Put gig workers on a par with freelancers – report
So-called ‘gig workers’ should be put on a par with self-employed traders and more than in just name, for the sake of fairness and the economy, a new report says.
In fact, both types of freelance worker must have their rights and protections reinforced if the UK is to turn a profit from them, warns the Recruitment & Employment Confederation.
They must also have their legal and tax status clarified; be given recourse if they come up against bad practice and have the Low Pay Commission determine their rates, wrote the REC.
Recommending these actions in its report, The Uberisation of Work, the confederation said each is vital because without them, there are “risks to employers, recruiters and candidates.”
The latter, notably online workers using project sites, are being exposed to “a whole host of new opportunities and risks that sourcing work through more traditional means avoids,” says the report.
So they may end up being “exploited workers, who are self-employed in name only,” whereas they actually deserve “sustainable means for them access to social security protections,” just as other freelancers have.
And given that as many as a third of employers plan to advertise work on digital platforms by 2021, and half of the UK workforce may be working on a freelance basis by 2020, the onus is on the government to act.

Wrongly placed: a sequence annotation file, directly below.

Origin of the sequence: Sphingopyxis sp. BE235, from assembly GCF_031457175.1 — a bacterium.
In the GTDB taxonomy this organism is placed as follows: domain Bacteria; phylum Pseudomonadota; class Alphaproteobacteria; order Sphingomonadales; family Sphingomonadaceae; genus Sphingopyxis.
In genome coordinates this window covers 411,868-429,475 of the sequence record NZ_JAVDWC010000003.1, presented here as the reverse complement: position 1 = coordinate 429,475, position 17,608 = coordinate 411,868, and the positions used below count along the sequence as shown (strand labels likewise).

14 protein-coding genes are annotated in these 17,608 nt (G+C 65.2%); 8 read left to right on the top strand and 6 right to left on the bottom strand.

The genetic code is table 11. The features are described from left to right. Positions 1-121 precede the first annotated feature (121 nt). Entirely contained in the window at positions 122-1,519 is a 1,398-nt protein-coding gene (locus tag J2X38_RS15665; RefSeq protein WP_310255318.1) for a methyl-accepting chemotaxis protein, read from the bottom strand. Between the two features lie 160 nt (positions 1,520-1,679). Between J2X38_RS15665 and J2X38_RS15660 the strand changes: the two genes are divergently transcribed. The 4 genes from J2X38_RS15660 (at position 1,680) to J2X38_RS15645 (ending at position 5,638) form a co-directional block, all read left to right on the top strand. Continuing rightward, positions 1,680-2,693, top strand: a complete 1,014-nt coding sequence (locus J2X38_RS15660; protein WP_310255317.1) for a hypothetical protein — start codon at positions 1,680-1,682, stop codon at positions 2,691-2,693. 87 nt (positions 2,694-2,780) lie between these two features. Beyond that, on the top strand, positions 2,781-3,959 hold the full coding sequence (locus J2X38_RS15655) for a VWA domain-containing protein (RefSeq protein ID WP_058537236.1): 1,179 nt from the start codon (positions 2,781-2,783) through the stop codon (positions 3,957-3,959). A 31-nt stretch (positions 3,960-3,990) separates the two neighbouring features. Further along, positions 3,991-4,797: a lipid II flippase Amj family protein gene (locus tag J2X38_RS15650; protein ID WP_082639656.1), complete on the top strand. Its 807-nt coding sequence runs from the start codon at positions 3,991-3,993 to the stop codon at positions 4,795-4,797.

“Policymakers need to get to grips with these new trends so that the UK can make the most of opportunities,” urged REC’s chief executive Kevin Green.
“We must ensure that freelancers, interims and contractors who find work this way are protected.”
The confederation’s appeal was welcomed by freelancing body IPSE, as
was its report, which says only 13 per cent of Britons think they will be working a 9-to-5
"Yet those who [are going to] find work on these sites [like Upwork, Task Rabbit and Freelancer.com] are stuck in the legal grey area between 'employed' and 'self-employed,'" said IPSE's chief executive Chris Bryce.
“If the gig economy is to flourish, the government must respond to new technologies by reconsidering employment and tax status. If the government doesn’t get agile, the economy will never be agile either.”
27th July 2016